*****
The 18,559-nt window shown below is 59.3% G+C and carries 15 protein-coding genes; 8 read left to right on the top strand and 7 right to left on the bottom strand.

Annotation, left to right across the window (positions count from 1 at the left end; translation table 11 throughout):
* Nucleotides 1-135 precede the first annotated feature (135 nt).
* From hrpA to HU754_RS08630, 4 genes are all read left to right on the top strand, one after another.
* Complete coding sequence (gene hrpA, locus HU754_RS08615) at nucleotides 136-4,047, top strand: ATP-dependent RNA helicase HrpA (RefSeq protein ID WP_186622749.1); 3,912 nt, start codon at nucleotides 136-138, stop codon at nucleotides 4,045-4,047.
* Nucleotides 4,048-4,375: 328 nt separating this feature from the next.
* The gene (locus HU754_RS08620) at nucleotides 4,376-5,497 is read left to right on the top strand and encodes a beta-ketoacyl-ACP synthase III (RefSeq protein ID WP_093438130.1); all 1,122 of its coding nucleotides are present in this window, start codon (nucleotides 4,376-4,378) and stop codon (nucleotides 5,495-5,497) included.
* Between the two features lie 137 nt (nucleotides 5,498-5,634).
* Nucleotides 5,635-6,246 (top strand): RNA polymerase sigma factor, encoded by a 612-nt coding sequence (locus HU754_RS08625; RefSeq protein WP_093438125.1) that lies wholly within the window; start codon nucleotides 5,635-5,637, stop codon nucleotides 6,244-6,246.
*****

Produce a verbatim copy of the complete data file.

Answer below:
The 18,559-nt window shown below is 59.3% G+C and carries 15 protein-coding genes; 8 read left to right on the top strand and 7 right to left on the bottom strand.

Annotation, left to right across the window (positions count from 1 at the left end; translation table 11 throughout):
* Nucleotides 1-135 precede the first annotated feature (135 nt).
* From hrpA to HU754_RS08630, 4 genes are all read left to right on the top strand, one after another.
* Complete coding sequence (gene hrpA, locus HU754_RS08615) at nucleotides 136-4,047, top strand: ATP-dependent RNA helicase HrpA (RefSeq protein ID WP_186622749.1); 3,912 nt, start codon at nucleotides 136-138, stop codon at nucleotides 4,045-4,047.
* Nucleotides 4,048-4,375: 328 nt separating this feature from the next.
* The gene (locus HU754_RS08620) at nucleotides 4,376-5,497 is read left to right on the top strand and encodes a beta-ketoacyl-ACP synthase III (RefSeq protein ID WP_093438130.1); all 1,122 of its coding nucleotides are present in this window, start codon (nucleotides 4,376-4,378) and stop codon (nucleotides 5,495-5,497) included.
* Between the two features lie 137 nt (nucleotides 5,498-5,634).
* Nucleotides 5,635-6,246 (top strand): RNA polymerase sigma factor, encoded by a 612-nt coding sequence (locus HU754_RS08625; RefSeq protein WP_093438125.1) that lies wholly within the window; start codon nucleotides 5,635-5,637, stop codon nucleotides 6,244-6,246.